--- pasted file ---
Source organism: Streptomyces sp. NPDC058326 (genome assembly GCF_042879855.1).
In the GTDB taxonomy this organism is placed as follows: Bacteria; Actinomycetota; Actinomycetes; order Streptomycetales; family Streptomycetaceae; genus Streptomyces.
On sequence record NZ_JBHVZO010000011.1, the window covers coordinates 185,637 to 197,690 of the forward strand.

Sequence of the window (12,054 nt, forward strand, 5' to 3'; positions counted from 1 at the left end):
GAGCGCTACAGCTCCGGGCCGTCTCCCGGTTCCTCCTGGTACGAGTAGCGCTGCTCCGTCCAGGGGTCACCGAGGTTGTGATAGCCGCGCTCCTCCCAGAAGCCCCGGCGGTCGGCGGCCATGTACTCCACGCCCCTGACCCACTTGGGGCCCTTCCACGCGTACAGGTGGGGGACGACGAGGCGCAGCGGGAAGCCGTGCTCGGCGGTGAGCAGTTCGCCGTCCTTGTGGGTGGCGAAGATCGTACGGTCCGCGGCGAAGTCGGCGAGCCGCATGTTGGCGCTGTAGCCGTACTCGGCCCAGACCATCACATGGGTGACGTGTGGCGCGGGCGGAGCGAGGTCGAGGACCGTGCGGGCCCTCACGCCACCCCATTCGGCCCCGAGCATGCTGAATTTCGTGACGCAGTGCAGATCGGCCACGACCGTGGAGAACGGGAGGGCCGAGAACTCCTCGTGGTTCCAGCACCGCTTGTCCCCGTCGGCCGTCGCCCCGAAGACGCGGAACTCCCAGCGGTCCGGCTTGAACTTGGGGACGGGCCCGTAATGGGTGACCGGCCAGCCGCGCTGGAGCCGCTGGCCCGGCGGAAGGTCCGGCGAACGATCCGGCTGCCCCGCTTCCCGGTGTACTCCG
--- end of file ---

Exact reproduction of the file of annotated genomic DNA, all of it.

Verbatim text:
Source organism: Streptomyces sp. NPDC058326 (genome assembly GCF_042879855.1).
In the GTDB taxonomy this organism is placed as follows: Bacteria; Actinomycetota; Actinomycetes; order Streptomycetales; family Streptomycetaceae; genus Streptomyces.
On sequence record NZ_JBHVZO010000011.1, the window covers coordinates 185,637 to 197,690 of the forward strand.

Sequence of the window (12,054 nt, forward strand, 5' to 3'; positions counted from 1 at the left end):
GAGCGCTACAGCTCCGGGCCGTCTCCCGGTTCCTCCTGGTACGAGTAGCGCTGCTCCGTCCAGGGGTCACCGAGGTTGTGATAGCCGCGCTCCTCCCAGAAGCCCCGGCGGTCGGCGGCCATGTACTCCACGCCCCTGACCCACTTGGGGCCCTTCCACGCGTACAGGTGGGGGACGACGAGGCGCAGCGGGAAGCCGTGCTCGGCGGTGAGCAGTTCGCCGTCCTTGTGGGTGGCGAAGATCGTACGGTCCGCGGCGAAGTCGGCGAGCCGCATGTTGGCGCTGTAGCCGTACTCGGCCCAGACCATCACATGGGTGACGTGTGGCGCGGGCGGAGCGAGGTCGAGGACCGTGCGGGCCCTCACGCCACCCCATTCGGCCCCGAGCATGCTGAATTTCGTGACGCAGTGCAGATCGGCCACGACCGTGGAGAACGGGAGGGCCGAGAACTCCTCGTGGTTCCAGCACCGCTTGTCCCCGTCGGCCGTCGCCCCGAAGACGCGGAACTCCCAGCGGTCCGGCTTGAACTTGGGGACGGGCCCGTAATGGGTGACCGGCCAGCCGCGCTGGAGCCGCTGGCCCGGCGGAAGGTCCGGCGAACGATCCGGCTGCCCCGCTTCCCGGTGTACTCCG